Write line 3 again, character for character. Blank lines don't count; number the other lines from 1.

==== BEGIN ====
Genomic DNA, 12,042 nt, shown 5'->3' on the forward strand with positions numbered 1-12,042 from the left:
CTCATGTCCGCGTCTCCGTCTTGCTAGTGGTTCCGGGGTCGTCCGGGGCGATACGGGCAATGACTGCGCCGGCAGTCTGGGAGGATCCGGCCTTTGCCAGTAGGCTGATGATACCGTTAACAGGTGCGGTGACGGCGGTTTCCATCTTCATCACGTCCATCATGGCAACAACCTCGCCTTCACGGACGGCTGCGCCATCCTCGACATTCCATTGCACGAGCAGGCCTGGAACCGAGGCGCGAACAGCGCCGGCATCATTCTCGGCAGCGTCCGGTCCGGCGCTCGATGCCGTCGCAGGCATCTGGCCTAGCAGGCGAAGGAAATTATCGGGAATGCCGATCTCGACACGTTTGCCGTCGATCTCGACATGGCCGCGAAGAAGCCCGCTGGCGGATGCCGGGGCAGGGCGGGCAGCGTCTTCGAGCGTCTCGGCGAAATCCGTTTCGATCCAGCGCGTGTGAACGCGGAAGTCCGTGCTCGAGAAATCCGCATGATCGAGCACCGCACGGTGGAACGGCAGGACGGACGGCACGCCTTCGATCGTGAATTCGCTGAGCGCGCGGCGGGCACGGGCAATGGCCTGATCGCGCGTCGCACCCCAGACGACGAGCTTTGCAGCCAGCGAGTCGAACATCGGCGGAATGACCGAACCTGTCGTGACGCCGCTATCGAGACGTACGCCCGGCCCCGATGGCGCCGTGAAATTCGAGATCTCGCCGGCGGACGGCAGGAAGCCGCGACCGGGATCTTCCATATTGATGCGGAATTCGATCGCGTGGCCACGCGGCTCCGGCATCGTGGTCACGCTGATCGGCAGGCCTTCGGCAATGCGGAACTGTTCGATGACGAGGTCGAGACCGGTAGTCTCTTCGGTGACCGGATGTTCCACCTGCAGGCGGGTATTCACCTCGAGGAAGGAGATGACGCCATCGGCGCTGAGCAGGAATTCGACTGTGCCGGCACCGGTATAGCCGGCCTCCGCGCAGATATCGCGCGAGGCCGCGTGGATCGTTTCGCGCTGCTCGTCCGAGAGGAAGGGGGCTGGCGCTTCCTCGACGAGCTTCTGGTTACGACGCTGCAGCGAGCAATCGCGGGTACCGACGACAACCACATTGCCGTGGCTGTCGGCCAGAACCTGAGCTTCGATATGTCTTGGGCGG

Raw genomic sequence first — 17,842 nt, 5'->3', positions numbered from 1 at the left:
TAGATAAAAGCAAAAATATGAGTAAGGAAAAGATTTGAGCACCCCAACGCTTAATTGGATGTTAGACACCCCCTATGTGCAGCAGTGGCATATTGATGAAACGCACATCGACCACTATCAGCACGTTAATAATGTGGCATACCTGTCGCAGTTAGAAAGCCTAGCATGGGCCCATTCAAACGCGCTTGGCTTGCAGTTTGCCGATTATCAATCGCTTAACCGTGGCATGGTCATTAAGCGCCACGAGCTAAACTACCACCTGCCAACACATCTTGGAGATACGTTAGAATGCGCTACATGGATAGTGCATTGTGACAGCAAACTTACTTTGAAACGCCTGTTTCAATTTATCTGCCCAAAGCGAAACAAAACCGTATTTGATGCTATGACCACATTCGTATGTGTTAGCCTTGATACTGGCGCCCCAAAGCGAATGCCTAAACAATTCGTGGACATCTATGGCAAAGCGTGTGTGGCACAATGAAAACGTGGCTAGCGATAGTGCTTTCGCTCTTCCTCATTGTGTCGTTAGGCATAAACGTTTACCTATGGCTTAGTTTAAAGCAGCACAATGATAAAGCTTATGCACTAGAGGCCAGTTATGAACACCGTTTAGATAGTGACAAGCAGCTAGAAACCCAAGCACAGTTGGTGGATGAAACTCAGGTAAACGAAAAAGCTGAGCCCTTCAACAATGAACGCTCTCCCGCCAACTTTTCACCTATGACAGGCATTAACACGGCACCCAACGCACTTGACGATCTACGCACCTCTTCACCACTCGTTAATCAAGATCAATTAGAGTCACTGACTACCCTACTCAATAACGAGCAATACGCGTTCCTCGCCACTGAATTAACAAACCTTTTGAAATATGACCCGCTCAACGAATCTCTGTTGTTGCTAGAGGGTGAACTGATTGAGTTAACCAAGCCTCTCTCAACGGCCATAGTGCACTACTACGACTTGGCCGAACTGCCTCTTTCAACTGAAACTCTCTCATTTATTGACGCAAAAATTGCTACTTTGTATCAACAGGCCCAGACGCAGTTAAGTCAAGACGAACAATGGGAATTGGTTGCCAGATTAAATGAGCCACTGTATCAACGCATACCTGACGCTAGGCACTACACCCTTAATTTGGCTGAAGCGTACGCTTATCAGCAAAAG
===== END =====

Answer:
Raw genomic sequence first — 17,842 nt, 5'->3', positions numbered from 1 at the left: